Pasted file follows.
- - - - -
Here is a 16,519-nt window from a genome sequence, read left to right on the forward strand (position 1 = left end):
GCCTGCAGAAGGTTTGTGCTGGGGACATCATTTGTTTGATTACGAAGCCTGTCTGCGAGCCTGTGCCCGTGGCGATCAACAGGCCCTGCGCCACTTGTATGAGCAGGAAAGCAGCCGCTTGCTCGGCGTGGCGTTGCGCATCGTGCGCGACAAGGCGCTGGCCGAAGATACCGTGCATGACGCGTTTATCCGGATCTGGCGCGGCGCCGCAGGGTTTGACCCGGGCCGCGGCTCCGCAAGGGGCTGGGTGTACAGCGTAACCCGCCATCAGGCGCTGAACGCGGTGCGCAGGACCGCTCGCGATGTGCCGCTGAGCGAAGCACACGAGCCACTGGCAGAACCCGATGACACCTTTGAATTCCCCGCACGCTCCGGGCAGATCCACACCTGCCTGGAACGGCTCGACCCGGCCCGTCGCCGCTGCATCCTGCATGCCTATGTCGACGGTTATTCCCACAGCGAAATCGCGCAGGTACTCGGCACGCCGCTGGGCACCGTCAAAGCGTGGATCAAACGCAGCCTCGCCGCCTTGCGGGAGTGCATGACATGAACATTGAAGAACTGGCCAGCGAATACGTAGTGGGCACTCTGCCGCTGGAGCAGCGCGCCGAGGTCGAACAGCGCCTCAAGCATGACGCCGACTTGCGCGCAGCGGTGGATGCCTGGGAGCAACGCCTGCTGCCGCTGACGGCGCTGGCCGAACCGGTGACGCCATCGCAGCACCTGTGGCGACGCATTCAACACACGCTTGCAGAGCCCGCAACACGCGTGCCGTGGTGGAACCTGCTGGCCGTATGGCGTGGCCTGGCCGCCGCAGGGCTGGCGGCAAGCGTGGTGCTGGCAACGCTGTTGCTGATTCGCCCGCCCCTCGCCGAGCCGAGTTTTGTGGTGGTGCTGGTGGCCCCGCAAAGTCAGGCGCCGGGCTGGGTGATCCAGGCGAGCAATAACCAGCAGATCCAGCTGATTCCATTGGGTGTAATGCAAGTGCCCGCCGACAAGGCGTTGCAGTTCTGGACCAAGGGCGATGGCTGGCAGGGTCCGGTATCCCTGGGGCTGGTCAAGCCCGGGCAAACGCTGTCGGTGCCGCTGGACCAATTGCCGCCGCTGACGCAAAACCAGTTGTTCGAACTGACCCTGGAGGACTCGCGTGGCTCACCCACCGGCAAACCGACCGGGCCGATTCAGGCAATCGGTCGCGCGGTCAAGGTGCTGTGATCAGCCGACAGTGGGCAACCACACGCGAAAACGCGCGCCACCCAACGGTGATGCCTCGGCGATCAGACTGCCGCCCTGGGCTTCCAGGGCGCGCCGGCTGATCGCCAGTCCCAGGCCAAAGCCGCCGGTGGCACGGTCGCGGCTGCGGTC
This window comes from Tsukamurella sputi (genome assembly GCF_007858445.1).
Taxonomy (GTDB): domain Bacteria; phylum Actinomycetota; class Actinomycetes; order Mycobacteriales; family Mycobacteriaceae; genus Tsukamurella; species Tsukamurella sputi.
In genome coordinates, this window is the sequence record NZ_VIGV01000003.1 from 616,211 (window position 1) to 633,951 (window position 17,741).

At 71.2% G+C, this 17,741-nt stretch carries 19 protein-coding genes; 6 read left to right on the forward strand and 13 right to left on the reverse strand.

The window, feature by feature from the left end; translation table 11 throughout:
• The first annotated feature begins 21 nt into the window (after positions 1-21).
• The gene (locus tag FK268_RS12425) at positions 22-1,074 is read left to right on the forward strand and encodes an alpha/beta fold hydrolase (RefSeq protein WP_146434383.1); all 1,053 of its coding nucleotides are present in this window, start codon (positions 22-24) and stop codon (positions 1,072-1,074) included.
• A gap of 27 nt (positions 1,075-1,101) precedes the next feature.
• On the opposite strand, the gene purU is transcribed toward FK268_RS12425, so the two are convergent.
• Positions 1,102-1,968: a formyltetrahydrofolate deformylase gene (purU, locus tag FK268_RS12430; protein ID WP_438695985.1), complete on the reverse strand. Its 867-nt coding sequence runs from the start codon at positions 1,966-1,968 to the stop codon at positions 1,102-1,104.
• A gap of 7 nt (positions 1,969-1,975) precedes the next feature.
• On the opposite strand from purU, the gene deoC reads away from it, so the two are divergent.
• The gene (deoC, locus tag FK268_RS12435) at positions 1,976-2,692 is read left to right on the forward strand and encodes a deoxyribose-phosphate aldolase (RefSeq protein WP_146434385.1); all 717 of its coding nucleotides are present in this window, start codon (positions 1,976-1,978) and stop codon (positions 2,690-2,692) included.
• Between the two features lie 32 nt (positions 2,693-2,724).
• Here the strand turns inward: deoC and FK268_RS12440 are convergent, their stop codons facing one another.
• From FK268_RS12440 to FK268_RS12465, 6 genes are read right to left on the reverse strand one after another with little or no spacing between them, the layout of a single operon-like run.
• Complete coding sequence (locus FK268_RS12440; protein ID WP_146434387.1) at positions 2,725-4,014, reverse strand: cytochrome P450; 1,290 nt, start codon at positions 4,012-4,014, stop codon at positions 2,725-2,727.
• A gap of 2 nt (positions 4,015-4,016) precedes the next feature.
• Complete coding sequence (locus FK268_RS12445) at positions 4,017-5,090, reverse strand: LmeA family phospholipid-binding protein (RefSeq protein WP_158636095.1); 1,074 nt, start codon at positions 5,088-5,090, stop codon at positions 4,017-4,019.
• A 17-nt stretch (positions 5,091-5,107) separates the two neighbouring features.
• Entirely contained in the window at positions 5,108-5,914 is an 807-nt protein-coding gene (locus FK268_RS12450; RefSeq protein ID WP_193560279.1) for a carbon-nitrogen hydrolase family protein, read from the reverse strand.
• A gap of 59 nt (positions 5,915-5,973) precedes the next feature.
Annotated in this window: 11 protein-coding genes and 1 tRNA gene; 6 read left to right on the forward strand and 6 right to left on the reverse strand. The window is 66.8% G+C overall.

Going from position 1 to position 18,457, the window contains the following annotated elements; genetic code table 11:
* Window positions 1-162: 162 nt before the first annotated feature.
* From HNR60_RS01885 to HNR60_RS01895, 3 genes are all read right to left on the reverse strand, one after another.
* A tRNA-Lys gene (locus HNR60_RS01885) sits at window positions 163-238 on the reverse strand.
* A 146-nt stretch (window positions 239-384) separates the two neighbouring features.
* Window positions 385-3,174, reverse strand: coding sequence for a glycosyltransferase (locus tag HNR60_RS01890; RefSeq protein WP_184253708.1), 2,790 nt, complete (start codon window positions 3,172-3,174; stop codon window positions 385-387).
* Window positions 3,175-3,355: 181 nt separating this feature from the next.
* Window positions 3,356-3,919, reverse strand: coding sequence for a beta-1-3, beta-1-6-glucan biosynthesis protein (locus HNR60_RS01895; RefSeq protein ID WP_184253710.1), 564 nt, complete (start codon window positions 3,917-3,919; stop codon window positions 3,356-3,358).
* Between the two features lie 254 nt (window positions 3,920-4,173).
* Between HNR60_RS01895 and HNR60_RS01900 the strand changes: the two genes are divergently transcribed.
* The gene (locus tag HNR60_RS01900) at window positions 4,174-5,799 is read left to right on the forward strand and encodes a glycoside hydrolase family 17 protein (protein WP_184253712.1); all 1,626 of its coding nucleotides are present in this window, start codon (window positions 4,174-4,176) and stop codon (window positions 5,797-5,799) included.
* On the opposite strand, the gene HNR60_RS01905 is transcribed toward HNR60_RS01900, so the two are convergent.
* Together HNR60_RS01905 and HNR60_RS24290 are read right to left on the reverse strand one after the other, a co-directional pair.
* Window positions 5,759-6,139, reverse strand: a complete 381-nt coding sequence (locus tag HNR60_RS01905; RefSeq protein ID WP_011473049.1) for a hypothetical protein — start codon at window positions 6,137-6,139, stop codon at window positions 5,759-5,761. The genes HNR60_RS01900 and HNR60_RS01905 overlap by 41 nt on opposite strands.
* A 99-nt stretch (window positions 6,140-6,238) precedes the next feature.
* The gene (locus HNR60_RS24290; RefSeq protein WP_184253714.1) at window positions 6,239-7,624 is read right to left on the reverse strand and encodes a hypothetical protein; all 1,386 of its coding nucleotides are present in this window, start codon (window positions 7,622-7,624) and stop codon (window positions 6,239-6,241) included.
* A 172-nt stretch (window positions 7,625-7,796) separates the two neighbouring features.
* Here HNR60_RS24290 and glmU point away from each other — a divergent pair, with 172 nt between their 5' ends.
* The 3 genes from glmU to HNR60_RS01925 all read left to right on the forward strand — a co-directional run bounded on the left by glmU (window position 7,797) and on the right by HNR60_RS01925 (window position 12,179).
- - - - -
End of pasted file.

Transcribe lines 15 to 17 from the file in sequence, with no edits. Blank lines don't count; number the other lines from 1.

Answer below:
• The gene (deoC, locus tag FK268_RS12435) at positions 1,976-2,692 is read left to right on the forward strand and encodes a deoxyribose-phosphate aldolase (RefSeq protein WP_146434385.1); all 717 of its coding nucleotides are present in this window, start codon (positions 1,976-1,978) and stop codon (positions 2,690-2,692) included.
• Between the two features lie 32 nt (positions 2,693-2,724).
• Here the strand turns inward: deoC and FK268_RS12440 are convergent, their stop codons facing one another.